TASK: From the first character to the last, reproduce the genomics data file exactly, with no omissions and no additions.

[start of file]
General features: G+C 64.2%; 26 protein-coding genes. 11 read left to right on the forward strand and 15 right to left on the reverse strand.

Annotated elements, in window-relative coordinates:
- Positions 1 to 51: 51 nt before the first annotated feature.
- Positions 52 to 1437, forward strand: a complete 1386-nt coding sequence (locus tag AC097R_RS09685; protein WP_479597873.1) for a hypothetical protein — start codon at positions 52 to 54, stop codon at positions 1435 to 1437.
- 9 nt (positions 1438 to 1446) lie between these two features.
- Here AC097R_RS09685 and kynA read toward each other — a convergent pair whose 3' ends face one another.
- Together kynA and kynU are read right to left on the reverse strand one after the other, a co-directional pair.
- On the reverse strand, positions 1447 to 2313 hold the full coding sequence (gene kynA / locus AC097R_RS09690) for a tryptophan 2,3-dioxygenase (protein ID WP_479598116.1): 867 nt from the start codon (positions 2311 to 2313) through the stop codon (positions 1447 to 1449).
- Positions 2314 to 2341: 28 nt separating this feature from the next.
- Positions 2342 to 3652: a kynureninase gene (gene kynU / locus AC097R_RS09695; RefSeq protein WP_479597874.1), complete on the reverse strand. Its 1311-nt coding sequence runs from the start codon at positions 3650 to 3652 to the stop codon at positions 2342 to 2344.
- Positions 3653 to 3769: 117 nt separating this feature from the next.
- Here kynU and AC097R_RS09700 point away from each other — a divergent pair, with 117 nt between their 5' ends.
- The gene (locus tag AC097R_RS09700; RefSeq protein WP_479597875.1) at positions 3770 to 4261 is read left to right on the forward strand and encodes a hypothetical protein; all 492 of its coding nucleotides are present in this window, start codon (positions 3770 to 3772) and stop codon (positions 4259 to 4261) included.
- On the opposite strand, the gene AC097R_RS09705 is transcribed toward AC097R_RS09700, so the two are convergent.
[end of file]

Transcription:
General features: G+C 64.2%; 26 protein-coding genes. 11 read left to right on the forward strand and 15 right to left on the reverse strand.

Annotated elements, in window-relative coordinates:
- Positions 1 to 51: 51 nt before the first annotated feature.
- Positions 52 to 1437, forward strand: a complete 1386-nt coding sequence (locus tag AC097R_RS09685; protein WP_479597873.1) for a hypothetical protein — start codon at positions 52 to 54, stop codon at positions 1435 to 1437.
- 9 nt (positions 1438 to 1446) lie between these two features.
- Here AC097R_RS09685 and kynA read toward each other — a convergent pair whose 3' ends face one another.
- Together kynA and kynU are read right to left on the reverse strand one after the other, a co-directional pair.
- On the reverse strand, positions 1447 to 2313 hold the full coding sequence (gene kynA / locus AC097R_RS09690) for a tryptophan 2,3-dioxygenase (protein ID WP_479598116.1): 867 nt from the start codon (positions 2311 to 2313) through the stop codon (positions 1447 to 1449).
- Positions 2314 to 2341: 28 nt separating this feature from the next.
- Positions 2342 to 3652: a kynureninase gene (gene kynU / locus AC097R_RS09695; RefSeq protein WP_479597874.1), complete on the reverse strand. Its 1311-nt coding sequence runs from the start codon at positions 3650 to 3652 to the stop codon at positions 2342 to 2344.
- Positions 3653 to 3769: 117 nt separating this feature from the next.
- Here kynU and AC097R_RS09700 point away from each other — a divergent pair, with 117 nt between their 5' ends.
- The gene (locus tag AC097R_RS09700; RefSeq protein WP_479597875.1) at positions 3770 to 4261 is read left to right on the forward strand and encodes a hypothetical protein; all 492 of its coding nucleotides are present in this window, start codon (positions 3770 to 3772) and stop codon (positions 4259 to 4261) included.
- On the opposite strand, the gene AC097R_RS09705 is transcribed toward AC097R_RS09700, so the two are convergent.